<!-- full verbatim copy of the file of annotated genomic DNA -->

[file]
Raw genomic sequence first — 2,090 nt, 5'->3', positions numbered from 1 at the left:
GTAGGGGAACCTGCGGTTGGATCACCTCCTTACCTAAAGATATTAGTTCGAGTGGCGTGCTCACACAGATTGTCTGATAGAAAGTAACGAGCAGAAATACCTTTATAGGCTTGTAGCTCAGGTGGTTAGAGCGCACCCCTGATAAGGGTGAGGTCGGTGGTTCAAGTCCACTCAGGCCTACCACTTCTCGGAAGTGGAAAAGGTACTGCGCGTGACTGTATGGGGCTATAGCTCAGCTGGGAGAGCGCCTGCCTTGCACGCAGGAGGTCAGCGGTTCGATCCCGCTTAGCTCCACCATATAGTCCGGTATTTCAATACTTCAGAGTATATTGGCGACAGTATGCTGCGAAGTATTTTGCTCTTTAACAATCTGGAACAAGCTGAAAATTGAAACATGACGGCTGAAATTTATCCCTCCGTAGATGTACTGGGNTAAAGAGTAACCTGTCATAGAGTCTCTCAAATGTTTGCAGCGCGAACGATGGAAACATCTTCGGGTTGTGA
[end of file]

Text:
Raw genomic sequence first — 2,090 nt, 5'->3', positions numbered from 1 at the left:
GTAGGGGAACCTGCGGTTGGATCACCTCCTTACCTAAAGATATTAGTTCGAGTGGCGTGCTCACACAGATTGTCTGATAGAAAGTAACGAGCAGAAATACCTTTATAGGCTTGTAGCTCAGGTGGTTAGAGCGCACCCCTGATAAGGGTGAGGTCGGTGGTTCAAGTCCACTCAGGCCTACCACTTCTCGGAAGTGGAAAAGGTACTGCGCGTGACTGTATGGGGCTATAGCTCAGCTGGGAGAGCGCCTGCCTTGCACGCAGGAGGTCAGCGGTTCGATCCCGCTTAGCTCCACCATATAGTCCGGTATTTCAATACTTCAGAGTATATTGGCGACAGTATGCTGCGAAGTATTTTGCTCTTTAACAATCTGGAACAAGCTGAAAATTGAAACATGACGGCTGAAATTTATCCCTCCGTAGATGTACTGGGNTAAAGAGTAACCTGTCATAGAGTCTCTCAAATGTTTGCAGCGCGAACGATGGAAACATCTTCGGGTTGTGA